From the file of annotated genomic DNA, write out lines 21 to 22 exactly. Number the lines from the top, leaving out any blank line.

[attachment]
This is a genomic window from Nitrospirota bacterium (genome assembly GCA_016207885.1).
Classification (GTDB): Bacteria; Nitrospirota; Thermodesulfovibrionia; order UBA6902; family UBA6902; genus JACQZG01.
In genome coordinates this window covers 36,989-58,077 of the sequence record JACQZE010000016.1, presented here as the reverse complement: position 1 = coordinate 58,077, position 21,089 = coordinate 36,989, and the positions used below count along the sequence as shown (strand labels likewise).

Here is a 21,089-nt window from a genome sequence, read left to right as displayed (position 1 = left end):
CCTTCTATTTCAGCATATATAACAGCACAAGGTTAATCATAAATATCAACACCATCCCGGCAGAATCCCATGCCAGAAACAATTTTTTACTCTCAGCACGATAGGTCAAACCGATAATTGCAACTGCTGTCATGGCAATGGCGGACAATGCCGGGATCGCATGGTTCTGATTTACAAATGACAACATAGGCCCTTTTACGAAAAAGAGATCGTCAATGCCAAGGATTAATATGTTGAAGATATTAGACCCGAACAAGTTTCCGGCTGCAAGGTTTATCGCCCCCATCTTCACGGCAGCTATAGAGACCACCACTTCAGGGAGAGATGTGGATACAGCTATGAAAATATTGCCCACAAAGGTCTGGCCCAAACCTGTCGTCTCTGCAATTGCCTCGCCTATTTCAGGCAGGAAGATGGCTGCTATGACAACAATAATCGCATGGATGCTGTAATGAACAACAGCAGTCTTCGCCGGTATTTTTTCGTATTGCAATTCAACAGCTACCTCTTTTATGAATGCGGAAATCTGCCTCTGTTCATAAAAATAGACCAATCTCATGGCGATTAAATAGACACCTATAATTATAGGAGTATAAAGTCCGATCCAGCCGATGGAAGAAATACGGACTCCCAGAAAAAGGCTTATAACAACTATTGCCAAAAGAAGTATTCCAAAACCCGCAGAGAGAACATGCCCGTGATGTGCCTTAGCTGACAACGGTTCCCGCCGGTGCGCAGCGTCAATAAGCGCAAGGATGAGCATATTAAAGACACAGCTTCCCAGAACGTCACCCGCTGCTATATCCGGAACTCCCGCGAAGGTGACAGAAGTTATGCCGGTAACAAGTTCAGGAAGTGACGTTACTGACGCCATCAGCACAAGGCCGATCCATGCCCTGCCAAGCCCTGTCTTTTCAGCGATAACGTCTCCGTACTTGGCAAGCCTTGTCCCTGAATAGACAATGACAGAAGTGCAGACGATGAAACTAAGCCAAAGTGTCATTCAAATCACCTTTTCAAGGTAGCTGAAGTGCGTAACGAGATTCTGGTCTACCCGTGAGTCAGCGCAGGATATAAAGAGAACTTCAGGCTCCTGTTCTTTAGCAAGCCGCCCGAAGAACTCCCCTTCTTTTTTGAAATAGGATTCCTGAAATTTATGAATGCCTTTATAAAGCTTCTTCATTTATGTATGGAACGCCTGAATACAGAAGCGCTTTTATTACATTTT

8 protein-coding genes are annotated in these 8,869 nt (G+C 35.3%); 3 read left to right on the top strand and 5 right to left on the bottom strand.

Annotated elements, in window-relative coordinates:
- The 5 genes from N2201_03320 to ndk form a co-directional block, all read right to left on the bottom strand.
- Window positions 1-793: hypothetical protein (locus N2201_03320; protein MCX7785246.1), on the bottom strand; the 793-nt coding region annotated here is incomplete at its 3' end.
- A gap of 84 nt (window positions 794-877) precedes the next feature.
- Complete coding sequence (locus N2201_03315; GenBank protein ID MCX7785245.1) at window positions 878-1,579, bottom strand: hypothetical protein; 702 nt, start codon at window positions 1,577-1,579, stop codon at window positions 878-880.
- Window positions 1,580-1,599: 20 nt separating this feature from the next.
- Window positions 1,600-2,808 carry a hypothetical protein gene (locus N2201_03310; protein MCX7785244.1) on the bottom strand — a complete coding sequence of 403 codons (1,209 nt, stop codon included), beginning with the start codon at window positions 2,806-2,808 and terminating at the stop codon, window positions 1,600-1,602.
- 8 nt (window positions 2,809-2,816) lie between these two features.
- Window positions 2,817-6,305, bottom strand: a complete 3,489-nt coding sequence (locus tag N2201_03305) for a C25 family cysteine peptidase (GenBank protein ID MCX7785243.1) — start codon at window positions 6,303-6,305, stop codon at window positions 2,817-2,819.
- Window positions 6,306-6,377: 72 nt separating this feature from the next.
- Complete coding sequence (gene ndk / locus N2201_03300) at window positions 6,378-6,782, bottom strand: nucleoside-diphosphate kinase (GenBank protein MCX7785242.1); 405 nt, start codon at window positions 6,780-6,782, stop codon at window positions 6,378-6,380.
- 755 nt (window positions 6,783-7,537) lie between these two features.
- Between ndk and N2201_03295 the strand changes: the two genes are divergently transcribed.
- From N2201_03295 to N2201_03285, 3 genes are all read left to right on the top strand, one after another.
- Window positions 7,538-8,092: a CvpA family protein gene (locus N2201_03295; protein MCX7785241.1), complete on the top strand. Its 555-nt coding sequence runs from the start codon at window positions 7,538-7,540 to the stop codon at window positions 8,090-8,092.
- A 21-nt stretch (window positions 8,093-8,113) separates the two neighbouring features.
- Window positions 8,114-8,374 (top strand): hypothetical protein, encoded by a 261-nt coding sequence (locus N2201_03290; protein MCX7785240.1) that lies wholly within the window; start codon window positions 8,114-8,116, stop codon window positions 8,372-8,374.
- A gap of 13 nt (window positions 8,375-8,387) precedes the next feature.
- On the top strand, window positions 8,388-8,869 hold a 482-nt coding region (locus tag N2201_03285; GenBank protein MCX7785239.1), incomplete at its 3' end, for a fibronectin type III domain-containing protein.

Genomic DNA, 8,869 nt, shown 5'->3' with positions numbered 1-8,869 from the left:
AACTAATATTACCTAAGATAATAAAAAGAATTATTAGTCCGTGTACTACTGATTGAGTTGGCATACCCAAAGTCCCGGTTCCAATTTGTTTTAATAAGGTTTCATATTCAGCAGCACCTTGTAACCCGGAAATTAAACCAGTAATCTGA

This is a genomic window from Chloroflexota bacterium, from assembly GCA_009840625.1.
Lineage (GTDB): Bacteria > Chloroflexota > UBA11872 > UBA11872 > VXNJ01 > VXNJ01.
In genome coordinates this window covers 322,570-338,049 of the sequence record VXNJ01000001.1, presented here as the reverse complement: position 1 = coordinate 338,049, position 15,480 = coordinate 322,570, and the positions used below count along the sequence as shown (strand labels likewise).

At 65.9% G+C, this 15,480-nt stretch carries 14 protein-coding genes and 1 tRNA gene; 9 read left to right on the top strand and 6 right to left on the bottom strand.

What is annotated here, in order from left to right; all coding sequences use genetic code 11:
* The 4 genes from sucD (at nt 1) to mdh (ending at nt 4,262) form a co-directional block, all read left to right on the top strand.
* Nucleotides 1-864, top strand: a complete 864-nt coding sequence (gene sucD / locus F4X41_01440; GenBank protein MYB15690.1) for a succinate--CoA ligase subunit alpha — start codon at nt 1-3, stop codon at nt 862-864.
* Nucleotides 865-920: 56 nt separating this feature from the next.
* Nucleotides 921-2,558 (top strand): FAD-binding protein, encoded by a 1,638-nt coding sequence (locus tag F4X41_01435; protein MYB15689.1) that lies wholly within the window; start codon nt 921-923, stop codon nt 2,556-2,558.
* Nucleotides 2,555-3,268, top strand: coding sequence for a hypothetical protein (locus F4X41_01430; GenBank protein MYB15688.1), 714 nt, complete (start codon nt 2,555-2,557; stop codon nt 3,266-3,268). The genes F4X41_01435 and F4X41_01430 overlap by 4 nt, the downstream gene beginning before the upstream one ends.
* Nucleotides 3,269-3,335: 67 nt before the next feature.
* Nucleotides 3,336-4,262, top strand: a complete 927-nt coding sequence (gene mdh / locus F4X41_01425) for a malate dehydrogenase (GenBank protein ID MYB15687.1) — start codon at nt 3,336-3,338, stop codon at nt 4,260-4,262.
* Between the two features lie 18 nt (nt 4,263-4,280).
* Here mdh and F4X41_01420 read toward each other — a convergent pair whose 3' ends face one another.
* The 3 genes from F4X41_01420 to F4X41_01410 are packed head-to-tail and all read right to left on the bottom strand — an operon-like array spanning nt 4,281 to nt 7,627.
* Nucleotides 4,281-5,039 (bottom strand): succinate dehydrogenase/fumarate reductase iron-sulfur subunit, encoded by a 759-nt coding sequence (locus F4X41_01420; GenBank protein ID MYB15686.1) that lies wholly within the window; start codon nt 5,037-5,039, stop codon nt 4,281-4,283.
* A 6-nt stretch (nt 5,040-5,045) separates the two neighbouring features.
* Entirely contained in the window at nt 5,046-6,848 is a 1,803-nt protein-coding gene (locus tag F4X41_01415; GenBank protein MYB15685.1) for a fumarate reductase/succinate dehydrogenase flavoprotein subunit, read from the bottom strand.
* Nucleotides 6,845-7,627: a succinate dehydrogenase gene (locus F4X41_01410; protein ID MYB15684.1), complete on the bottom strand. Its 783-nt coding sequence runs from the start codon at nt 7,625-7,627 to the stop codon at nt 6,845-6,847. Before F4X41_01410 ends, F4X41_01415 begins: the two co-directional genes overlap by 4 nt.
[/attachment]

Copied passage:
- Window positions 7,538-8,092: a CvpA family protein gene (locus N2201_03295; protein MCX7785241.1), complete on the top strand. Its 555-nt coding sequence runs from the start codon at window positions 7,538-7,540 to the stop codon at window positions 8,090-8,092.
- A 21-nt stretch (window positions 8,093-8,113) separates the two neighbouring features.